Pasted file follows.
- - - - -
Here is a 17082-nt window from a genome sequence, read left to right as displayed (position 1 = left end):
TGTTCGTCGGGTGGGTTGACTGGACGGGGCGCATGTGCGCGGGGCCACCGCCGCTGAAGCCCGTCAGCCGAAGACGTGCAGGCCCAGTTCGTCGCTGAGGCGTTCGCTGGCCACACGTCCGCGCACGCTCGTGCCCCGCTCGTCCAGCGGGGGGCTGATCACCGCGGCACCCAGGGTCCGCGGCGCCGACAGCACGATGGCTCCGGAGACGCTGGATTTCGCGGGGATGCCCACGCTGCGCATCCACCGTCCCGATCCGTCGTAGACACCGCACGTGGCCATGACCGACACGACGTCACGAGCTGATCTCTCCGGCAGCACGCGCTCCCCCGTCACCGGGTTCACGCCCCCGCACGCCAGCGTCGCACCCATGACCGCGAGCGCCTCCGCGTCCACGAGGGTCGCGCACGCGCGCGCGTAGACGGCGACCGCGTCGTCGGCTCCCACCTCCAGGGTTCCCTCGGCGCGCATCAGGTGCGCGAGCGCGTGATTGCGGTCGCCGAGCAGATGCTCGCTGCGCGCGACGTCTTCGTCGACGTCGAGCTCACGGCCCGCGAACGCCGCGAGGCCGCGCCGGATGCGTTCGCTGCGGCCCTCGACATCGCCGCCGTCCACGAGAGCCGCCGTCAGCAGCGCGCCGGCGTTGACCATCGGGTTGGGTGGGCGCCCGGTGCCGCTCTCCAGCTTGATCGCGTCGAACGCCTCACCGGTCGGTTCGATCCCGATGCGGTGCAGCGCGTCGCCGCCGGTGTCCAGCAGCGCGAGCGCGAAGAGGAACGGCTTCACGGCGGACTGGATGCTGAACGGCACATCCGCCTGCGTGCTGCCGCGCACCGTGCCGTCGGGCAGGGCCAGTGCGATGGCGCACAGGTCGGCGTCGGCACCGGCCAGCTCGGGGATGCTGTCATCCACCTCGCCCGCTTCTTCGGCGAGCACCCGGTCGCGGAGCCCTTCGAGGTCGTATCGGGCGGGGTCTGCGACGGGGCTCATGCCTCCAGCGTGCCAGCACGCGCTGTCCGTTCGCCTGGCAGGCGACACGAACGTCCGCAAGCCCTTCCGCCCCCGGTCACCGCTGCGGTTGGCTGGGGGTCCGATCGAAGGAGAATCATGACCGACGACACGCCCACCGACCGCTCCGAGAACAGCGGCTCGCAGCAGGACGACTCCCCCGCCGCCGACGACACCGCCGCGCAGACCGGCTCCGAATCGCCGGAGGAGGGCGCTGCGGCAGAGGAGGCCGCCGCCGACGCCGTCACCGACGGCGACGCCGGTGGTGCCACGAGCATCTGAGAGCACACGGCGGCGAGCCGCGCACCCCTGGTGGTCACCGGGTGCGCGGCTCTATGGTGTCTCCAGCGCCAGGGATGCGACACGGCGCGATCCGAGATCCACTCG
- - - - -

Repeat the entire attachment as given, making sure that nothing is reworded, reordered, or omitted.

Here is a 17082-nt window from a genome sequence, read left to right as displayed (position 1 = left end):
TGTTCGTCGGGTGGGTTGACTGGACGGGGCGCATGTGCGCGGGGCCACCGCCGCTGAAGCCCGTCAGCCGAAGACGTGCAGGCCCAGTTCGTCGCTGAGGCGTTCGCTGGCCACACGTCCGCGCACGCTCGTGCCCCGCTCGTCCAGCGGGGGGCTGATCACCGCGGCACCCAGGGTCCGCGGCGCCGACAGCACGATGGCTCCGGAGACGCTGGATTTCGCGGGGATGCCCACGCTGCGCATCCACCGTCCCGATCCGTCGTAGACACCGCACGTGGCCATGACCGACACGACGTCACGAGCTGATCTCTCCGGCAGCACGCGCTCCCCCGTCACCGGGTTCACGCCCCCGCACGCCAGCGTCGCACCCATGACCGCGAGCGCCTCCGCGTCCACGAGGGTCGCGCACGCGCGCGCGTAGACGGCGACCGCGTCGTCGGCTCCCACCTCCAGGGTTCCCTCGGCGCGCATCAGGTGCGCGAGCGCGTGATTGCGGTCGCCGAGCAGATGCTCGCTGCGCGCGACGTCTTCGTCGACGTCGAGCTCACGGCCCGCGAACGCCGCGAGGCCGCGCCGGATGCGTTCGCTGCGGCCCTCGACATCGCCGCCGTCCACGAGAGCCGCCGTCAGCAGCGCGCCGGCGTTGACCATCGGGTTGGGTGGGCGCCCGGTGCCGCTCTCCAGCTTGATCGCGTCGAACGCCTCACCGGTCGGTTCGATCCCGATGCGGTGCAGCGCGTCGCCGCCGGTGTCCAGCAGCGCGAGCGCGAAGAGGAACGGCTTCACGGCGGACTGGATGCTGAACGGCACATCCGCCTGCGTGCTGCCGCGCACCGTGCCGTCGGGCAGGGCCAGTGCGATGGCGCACAGGTCGGCGTCGGCACCGGCCAGCTCGGGGATGCTGTCATCCACCTCGCCCGCTTCTTCGGCGAGCACCCGGTCGCGGAGCCCTTCGAGGTCGTATCGGGCGGGGTCTGCGACGGGGCTCATGCCTCCAGCGTGCCAGCACGCGCTGTCCGTTCGCCTGGCAGGCGACACGAACGTCCGCAAGCCCTTCCGCCCCCGGTCACCGCTGCGGTTGGCTGGGGGTCCGATCGAAGGAGAATCATGACCGACGACACGCCCACCGACCGCTCCGAGAACAGCGGCTCGCAGCAGGACGACTCCCCCGCCGCCGACGACACCGCCGCGCAGACCGGCTCCGAATCGCCGGAGGAGGGCGCTGCGGCAGAGGAGGCCGCCGCCGACGCCGTCACCGACGGCGACGCCGGTGGTGCCACGAGCATCTGAGAGCACACGGCGGCGAGCCGCGCACCCCTGGTGGTCACCGGGTGCGCGGCTCTATGGTGTCTCCAGCGCCAGGGATGCGACACGGCGCGATCCGAGATCCACTCG